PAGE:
Literature on self-organization for the management of common-pool natural resources in general, not restricted to protected areas, consistently finds that the degree of dependence of actors on the resource and their knowledge of protected areas and mental models on conservation are important factors in collective action (Ostrom 1990, 2009; Risvoll et al. 2014; Delgado-Serrano and Ramos 2015). Zachrisson (2008) supports these results in the case of Norway’s neighboring country, Sweden, showing that actors dependent on protected areas favor co-management. In the case of Norway, Hypothesis 2 summarizes the influence of key SES variables and is the focus of this study.
H2: Higher dependency of actors on an area for their livelihoods as well as stronger knowledge of protected areas and shared mental models on conservation enhance beliefs in the potential of co-management to decrease conflicts related to protected areas.
Last, Hypothesis 3 deals with management of protected areas. Often the aim of co-management is to increase the legitimacy of protected areas and moderate negative attitudes toward conservation. Previous literature in the areas of study in this paper has identified tensions between various actor groups resulting in conflict regarding conservation (Bay-Larsen and Fedreheim 2008; Fedreheim 2013; Risvoll et al. 2014, 2016). These conflicts derive partly from problems of legitimacy of the protected areas and conflicts between various actor groups. Some stakeholders defend that co-management is the legitimate means to manage protected areas. Hypothesis 3 investigates actor’s perceptions for management models and their capacity to decrease conflicts related to protected areas.
H3: Specific preferences for local management enhance perceptions on the capacity of co-management to decrease conflicts related to protected areas.
This study is based on quantitative primary data on stakeholders of eight protected areas in northern Norway (see Figure 1) gathered between 2007 and 2011. All the areas under consideration in the study present high conservation levels (six national parks, one protected landscape, and a World Heritage Site comprised of protected landscapes and nature reserves). These areas have little human intervention, shaped by glaciers, and vary in terms of the types of ecosystems that are protected, including coastal systems, mountains, fjords, and cultural landscapes. Flora and fauna vary too. Varangerhalvøya protects one of the northernmost deciduous forests in the world, and a calcareous mountain provides good living conditions for rare species identified as endangered. Sjunkhatten is one of the more mountainous parts of these areas, presenting an alpine ecosystem. The sizes of the protected areas also vary, ranging from 119 km2 to 1804 km2, and they were established from 1970 to 2010.1 Four of the areas include private property; Lyngsalpan has only private property, while Sjunkhatten and Lomsdal-Visten have respectively 65.3% and 47% private property, and Varangerhalvøya has less than 1% private property (Ministry of Environment 2009, 2010).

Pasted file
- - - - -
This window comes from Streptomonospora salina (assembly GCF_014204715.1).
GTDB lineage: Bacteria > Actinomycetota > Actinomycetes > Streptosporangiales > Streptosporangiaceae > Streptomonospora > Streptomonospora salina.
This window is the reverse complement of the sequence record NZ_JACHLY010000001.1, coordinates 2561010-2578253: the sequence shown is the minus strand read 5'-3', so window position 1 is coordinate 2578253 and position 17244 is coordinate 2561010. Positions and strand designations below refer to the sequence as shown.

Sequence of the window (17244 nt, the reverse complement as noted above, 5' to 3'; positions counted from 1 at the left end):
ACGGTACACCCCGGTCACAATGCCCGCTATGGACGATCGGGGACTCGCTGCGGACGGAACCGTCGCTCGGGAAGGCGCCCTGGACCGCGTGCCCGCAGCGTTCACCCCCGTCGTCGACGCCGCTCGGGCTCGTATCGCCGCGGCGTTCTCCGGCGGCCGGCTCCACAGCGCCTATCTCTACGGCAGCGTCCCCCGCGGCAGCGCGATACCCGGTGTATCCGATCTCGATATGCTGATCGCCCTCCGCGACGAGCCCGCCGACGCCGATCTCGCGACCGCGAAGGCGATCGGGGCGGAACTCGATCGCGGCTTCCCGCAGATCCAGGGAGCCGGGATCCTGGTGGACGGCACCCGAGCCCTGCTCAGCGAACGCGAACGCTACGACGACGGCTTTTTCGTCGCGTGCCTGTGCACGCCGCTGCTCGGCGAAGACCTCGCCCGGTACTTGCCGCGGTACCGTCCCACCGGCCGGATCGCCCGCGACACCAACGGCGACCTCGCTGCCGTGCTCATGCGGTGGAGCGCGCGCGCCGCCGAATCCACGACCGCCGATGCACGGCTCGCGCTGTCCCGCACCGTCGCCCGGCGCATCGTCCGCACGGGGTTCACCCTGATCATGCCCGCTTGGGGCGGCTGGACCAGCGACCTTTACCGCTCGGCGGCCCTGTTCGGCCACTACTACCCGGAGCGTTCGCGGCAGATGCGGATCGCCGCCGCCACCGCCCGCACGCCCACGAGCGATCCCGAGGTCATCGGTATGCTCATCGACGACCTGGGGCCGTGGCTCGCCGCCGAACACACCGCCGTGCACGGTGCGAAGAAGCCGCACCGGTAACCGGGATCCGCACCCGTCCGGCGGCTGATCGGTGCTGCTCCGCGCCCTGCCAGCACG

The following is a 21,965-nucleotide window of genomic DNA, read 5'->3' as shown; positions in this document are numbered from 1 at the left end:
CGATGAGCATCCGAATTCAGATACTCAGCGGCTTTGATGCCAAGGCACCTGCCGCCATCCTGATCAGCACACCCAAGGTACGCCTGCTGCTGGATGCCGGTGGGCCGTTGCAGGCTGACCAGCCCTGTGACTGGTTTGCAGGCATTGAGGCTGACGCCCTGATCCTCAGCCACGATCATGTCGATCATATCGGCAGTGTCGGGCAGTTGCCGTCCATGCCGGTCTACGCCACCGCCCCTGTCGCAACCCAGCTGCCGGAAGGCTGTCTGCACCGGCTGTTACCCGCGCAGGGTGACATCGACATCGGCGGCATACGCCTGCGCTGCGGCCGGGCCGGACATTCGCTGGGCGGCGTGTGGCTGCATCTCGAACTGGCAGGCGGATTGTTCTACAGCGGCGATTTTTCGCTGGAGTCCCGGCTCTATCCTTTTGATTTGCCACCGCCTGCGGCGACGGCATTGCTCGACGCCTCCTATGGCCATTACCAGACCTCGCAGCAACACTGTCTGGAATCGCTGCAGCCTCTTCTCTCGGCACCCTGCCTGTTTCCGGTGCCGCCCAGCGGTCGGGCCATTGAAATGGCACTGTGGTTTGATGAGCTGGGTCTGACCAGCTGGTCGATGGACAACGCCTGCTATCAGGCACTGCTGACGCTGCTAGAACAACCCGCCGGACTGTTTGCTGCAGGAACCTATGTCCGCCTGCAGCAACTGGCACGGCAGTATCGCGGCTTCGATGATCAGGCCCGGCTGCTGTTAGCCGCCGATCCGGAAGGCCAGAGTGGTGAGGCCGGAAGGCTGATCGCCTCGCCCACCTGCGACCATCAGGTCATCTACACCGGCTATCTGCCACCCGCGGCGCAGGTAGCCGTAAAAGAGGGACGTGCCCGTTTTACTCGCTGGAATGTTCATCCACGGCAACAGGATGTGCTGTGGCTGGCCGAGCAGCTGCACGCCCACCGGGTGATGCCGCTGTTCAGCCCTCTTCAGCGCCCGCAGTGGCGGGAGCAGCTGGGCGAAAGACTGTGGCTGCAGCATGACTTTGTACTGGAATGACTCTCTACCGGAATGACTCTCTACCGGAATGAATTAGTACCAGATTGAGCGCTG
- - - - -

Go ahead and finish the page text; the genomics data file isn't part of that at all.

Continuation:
Quantitative data were obtained by means of two surveys undertaken during fall 2008. Local management was described in the survey as a situation where municipalities and local communities have the management authority, which as argued above, entails co-management. The two surveys shared the same general questions, but actor-specific questions varied for actors who defined themselves as business actors, landowners, or recreationalists. Respondents self-identified as belonging to either of these categories or several of them, answering the corresponding questionnaire. Questions included informant’s business activities, their opinions of usage of protected areas, participation in conservation and management planning processes, management of protected areas, nature conservation, and knowledge of the public right of access. This quantitative data allows us to test formally Hypotheses 1–3.
The surveys were developed as part of a larger research project (“Protected areas as resources for coastal and rural business development”) funded by the Norwegian Research Council2 in which evaluating participatory conservation processes was one of four goals. 101 interviews with 101 subjects from the eight protected areas were undertaken: 40 tourism operators, 10 farmers, 12 reindeer owners, 3 landowners, 3 politicians, and 33 public authorities (for a detailed overview including a seperation into protected areas, see Fedreheim 2013, appendix 2). The interviews covered an array of topics: the informant and his/her role related to the protected area, usage of the area, their participation in conservation planning processes, their work with management plans etc., factors (judicial and social) influencing today’s and future use of the area, their opinions of Norwegian conservation policies, and their knowledge of the right of access. These interviews serve as the foundation for the development of the survey. But they also contributed greatly to the broad and deep knowledge of actors in protected areas in Northern Norway which is essential in this paper related to the operational classification of users. Interview data is not used otherwise in this study.